President Bush this week signed H.R. 3009, the Trade Act of 2002, legislation that gives the President "Trade Promotion Authority" (TPA). TPA allows the President to negotiate trade deals with other nations, in consultation with Congress, in exchange for an up or down vote not subject to amendment by Congress. The Senate passed the bill 64-30 last week after the House adopted the measure the previous week by a three-vote margin.
"With trade promotion authority, the trade agreements I negotiate will have an up-or-down vote in Congress, giving other countries the confidence to negotiate with us. Five Presidents before me had this advantage, but since the authority elapsed in 1994, other nations and regions have pursued new trade agreements while America's trade policy was stuck in park," the President stated. The President noted that since TPA lapsed in 1994, the U.S. has been sidelined while other countries have brokered trade deals. The U.S. is party to only three of approximately 190 trade agreements in existence today.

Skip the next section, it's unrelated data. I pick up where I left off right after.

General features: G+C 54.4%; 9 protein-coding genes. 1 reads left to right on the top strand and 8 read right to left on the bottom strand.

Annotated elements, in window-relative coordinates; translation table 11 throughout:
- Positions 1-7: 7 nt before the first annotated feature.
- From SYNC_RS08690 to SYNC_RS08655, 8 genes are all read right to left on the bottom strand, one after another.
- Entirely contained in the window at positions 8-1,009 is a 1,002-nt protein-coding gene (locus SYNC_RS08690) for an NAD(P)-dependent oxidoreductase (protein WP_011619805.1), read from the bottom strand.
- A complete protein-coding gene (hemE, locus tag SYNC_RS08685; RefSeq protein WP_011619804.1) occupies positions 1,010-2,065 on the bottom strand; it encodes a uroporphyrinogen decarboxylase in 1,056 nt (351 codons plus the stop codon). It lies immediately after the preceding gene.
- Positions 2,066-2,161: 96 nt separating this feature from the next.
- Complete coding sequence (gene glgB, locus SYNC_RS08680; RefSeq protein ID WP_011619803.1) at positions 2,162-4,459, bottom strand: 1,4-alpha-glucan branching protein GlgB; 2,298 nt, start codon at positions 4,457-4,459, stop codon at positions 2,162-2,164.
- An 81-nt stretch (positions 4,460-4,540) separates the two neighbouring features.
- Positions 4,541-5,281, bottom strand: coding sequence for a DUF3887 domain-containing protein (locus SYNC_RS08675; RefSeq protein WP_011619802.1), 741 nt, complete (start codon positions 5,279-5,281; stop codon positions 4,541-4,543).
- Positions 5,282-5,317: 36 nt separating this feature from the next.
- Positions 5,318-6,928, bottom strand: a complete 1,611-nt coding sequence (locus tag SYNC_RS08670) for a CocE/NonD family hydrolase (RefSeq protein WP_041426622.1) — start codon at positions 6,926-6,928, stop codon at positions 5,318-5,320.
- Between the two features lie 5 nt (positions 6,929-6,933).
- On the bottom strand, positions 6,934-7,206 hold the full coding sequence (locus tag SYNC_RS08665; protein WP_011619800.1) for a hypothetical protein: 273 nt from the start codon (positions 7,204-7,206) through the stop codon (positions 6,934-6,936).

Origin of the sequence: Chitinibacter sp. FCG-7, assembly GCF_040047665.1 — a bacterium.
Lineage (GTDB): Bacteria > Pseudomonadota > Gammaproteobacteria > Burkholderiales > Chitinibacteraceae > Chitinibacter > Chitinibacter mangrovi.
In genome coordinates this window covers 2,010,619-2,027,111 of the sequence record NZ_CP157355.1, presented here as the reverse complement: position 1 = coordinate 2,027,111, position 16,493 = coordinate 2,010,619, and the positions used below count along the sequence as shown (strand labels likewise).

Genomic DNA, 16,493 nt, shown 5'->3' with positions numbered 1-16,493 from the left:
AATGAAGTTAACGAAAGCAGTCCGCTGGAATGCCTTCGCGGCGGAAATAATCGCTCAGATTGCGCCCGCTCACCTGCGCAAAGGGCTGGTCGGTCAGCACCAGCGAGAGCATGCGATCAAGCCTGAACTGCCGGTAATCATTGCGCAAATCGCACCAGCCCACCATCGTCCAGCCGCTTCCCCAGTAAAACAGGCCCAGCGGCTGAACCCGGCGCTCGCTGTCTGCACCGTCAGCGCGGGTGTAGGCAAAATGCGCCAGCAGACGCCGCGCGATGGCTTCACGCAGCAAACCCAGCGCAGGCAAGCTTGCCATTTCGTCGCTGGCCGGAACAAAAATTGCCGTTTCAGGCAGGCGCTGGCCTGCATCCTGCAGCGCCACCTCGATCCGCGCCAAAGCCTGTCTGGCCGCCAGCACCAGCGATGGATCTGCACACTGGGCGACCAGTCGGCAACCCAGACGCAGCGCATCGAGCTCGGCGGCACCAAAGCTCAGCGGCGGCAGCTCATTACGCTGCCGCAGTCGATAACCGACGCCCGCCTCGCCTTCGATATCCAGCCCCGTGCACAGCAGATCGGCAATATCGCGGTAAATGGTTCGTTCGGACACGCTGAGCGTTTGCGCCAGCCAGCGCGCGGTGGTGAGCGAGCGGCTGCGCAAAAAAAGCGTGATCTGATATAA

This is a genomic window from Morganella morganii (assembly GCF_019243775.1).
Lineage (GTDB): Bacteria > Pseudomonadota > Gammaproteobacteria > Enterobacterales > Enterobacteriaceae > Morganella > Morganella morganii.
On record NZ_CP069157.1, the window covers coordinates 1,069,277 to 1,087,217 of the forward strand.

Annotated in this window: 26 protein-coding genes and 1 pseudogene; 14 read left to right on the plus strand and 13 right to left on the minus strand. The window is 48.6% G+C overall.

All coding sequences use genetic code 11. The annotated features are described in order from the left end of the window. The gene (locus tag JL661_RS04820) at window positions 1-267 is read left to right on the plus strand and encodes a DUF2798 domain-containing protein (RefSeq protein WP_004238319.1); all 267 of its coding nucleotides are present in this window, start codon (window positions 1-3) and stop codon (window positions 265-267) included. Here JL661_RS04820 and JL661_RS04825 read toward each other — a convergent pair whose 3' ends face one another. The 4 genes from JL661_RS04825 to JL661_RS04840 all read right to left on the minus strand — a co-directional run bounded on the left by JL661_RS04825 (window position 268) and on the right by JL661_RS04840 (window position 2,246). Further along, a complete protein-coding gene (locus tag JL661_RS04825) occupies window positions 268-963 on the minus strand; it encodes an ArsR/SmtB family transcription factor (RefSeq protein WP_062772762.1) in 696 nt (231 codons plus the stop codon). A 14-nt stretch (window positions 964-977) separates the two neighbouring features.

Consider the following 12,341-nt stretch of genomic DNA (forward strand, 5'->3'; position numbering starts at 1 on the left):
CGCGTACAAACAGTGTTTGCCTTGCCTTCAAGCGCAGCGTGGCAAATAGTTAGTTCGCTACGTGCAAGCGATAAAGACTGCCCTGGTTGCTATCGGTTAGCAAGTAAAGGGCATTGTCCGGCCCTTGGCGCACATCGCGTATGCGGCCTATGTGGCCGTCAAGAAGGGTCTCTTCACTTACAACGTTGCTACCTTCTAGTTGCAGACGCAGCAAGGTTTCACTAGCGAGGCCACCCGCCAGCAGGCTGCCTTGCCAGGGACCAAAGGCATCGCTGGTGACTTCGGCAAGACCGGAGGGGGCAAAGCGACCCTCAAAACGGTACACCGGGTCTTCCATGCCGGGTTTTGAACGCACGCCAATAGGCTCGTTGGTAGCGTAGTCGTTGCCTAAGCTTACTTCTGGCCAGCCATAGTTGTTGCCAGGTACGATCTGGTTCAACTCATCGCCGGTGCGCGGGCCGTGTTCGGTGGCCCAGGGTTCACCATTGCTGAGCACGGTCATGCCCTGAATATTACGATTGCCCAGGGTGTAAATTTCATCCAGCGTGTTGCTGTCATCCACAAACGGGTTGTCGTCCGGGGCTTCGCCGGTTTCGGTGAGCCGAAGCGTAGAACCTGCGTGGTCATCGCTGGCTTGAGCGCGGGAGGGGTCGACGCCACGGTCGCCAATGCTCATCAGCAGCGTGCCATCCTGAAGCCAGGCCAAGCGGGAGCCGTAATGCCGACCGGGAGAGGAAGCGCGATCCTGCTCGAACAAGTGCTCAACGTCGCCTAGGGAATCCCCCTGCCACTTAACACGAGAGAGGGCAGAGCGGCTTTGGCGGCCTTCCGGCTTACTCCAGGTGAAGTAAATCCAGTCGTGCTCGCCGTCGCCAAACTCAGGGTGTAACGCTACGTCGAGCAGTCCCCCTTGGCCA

Bush added, "Exports accounted for roughly one-quarter of all U.S. economic growth in the 1990s. Jobs in exporting plants pay wages that are up to 18% higher than jobs in non-exporting plants. And our two major trade agreements, NAFTA and the Uruguay Round, have created lower prices for consumers, while raising standards of living for the typical American family of four by $2,000 a year. Lowering global trade barriers on all products and services by even one-third could boost the U.S. economy by $177 billion a year, and raise living standards for the average family by $2,500 annually."
Agriculture Secretary Veneman underscored trade's benefits to agriculture, stating, "Twenty-five percent of farm cash receipts come from exports. Nearly half of our wheat and rice crops are exported; about one-third of soybean and meat production is shipped overseas; and 20% of the corn crop is exported. We want to continue growing those markets in the future and TPA will greatly help in that regard."